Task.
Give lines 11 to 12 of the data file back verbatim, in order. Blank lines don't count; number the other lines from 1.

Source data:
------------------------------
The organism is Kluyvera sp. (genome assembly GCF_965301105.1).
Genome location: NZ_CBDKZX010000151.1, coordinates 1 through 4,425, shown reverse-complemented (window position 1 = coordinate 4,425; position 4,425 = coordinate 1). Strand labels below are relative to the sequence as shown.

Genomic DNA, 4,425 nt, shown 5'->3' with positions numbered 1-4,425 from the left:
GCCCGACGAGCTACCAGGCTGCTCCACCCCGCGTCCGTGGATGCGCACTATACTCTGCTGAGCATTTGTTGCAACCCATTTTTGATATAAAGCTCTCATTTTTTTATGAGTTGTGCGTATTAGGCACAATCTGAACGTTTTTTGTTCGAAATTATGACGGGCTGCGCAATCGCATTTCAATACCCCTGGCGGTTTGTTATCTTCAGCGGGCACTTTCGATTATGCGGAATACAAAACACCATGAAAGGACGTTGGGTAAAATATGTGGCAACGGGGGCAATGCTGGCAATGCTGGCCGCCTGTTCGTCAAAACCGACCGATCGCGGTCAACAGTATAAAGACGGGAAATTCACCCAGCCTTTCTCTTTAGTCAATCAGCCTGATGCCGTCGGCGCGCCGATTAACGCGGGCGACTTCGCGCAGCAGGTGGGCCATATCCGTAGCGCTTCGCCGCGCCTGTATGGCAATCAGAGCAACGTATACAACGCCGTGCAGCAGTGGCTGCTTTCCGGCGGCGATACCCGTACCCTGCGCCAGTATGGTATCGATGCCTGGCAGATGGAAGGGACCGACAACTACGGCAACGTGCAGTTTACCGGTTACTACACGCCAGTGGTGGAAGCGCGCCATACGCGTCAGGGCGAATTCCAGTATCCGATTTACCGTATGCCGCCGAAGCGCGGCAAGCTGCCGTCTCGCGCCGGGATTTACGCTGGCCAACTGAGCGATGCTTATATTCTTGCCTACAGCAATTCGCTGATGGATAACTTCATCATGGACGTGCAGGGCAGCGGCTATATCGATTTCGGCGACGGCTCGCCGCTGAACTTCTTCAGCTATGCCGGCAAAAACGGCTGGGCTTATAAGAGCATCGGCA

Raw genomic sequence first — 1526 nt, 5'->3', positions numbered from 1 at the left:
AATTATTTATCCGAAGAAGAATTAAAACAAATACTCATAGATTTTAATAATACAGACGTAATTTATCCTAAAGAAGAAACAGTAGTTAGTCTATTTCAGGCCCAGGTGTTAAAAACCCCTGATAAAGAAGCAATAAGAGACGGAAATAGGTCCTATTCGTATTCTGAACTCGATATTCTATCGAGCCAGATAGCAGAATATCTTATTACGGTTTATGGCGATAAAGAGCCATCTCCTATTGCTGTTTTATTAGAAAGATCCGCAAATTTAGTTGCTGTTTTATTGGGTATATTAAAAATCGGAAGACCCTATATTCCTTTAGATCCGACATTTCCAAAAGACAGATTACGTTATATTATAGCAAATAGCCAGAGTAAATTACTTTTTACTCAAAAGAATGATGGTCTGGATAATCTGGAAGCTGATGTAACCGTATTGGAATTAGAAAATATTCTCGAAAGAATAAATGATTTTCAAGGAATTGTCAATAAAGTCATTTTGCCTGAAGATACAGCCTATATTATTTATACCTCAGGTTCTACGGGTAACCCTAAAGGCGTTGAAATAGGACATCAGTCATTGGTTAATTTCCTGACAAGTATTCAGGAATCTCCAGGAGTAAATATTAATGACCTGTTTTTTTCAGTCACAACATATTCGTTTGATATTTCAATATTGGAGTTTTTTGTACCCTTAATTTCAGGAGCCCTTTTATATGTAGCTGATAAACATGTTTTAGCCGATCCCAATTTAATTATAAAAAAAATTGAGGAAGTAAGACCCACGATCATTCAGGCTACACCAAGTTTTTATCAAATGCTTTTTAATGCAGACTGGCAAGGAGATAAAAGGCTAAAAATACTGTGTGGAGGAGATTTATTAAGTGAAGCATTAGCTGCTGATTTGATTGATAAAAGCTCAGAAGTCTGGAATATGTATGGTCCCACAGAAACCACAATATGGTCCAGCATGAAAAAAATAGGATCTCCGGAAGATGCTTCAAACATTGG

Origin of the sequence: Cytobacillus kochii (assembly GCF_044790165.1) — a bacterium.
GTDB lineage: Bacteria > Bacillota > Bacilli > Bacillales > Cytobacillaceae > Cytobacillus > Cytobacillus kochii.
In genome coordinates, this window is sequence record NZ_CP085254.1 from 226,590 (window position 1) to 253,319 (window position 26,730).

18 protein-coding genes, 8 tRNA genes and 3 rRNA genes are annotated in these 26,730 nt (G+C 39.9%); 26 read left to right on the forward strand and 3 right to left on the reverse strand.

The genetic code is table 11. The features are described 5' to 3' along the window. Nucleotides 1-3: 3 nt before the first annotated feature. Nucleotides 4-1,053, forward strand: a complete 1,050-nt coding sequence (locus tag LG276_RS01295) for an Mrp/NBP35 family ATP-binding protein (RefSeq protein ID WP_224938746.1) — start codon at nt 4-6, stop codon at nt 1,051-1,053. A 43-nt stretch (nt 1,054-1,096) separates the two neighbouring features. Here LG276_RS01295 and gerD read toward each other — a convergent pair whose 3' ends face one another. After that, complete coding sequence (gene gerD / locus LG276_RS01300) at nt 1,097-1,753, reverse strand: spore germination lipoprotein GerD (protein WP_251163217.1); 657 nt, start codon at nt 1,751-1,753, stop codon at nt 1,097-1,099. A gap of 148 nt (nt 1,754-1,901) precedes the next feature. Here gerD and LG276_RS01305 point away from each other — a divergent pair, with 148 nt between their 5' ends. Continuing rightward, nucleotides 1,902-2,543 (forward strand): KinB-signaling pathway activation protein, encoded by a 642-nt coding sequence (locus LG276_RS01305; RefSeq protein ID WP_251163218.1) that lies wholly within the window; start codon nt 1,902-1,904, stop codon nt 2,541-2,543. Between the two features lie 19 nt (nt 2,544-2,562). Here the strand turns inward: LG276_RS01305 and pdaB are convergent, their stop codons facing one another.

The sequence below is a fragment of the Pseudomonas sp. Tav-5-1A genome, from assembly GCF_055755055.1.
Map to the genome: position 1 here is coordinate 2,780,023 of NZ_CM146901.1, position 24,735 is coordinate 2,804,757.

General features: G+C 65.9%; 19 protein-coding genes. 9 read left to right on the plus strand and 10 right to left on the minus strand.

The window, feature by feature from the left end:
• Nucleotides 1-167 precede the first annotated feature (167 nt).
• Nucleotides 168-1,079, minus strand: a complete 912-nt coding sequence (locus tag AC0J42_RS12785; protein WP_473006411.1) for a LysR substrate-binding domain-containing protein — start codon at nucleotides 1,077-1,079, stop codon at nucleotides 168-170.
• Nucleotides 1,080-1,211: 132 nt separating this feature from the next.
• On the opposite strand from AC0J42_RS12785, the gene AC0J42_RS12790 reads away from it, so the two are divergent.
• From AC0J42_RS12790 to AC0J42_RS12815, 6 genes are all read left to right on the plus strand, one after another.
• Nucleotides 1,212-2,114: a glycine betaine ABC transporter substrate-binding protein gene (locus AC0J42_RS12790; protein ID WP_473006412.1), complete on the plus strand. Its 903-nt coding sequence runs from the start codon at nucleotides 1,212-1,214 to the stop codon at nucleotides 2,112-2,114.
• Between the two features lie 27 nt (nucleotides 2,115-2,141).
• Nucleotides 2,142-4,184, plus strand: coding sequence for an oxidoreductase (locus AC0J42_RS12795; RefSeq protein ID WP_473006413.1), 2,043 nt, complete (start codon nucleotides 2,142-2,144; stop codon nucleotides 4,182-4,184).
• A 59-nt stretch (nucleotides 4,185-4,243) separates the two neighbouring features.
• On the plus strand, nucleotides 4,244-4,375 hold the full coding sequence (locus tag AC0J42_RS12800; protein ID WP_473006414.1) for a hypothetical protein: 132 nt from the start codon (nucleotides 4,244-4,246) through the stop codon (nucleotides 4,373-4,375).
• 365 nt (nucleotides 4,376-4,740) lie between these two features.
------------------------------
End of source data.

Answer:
The genetic code is table 11. The features are described 5' to 3' along the window. Nucleotides 1-3: 3 nt before the first annotated feature. Nucleotides 4-1,053, forward strand: a complete 1,050-nt coding sequence (locus tag LG276_RS01295) for an Mrp/NBP35 family ATP-binding protein (RefSeq protein ID WP_224938746.1) — start codon at nt 4-6, stop codon at nt 1,051-1,053. A 43-nt stretch (nt 1,054-1,096) separates the two neighbouring features. Here LG276_RS01295 and gerD read toward each other — a convergent pair whose 3' ends face one another. After that, complete coding sequence (gene gerD / locus LG276_RS01300) at nt 1,097-1,753, reverse strand: spore germination lipoprotein GerD (protein WP_251163217.1); 657 nt, start codon at nt 1,751-1,753, stop codon at nt 1,097-1,099. A gap of 148 nt (nt 1,754-1,901) precedes the next feature. Here gerD and LG276_RS01305 point away from each other — a divergent pair, with 148 nt between their 5' ends. Continuing rightward, nucleotides 1,902-2,543 (forward strand): KinB-signaling pathway activation protein, encoded by a 642-nt coding sequence (locus LG276_RS01305; RefSeq protein ID WP_251163218.1) that lies wholly within the window; start codon nt 1,902-1,904, stop codon nt 2,541-2,543. Between the two features lie 19 nt (nt 2,544-2,562). Here the strand turns inward: LG276_RS01305 and pdaB are convergent, their stop codons facing one another.

The sequence below is a fragment of the Pseudomonas sp. Tav-5-1A genome, from assembly GCF_055755055.1.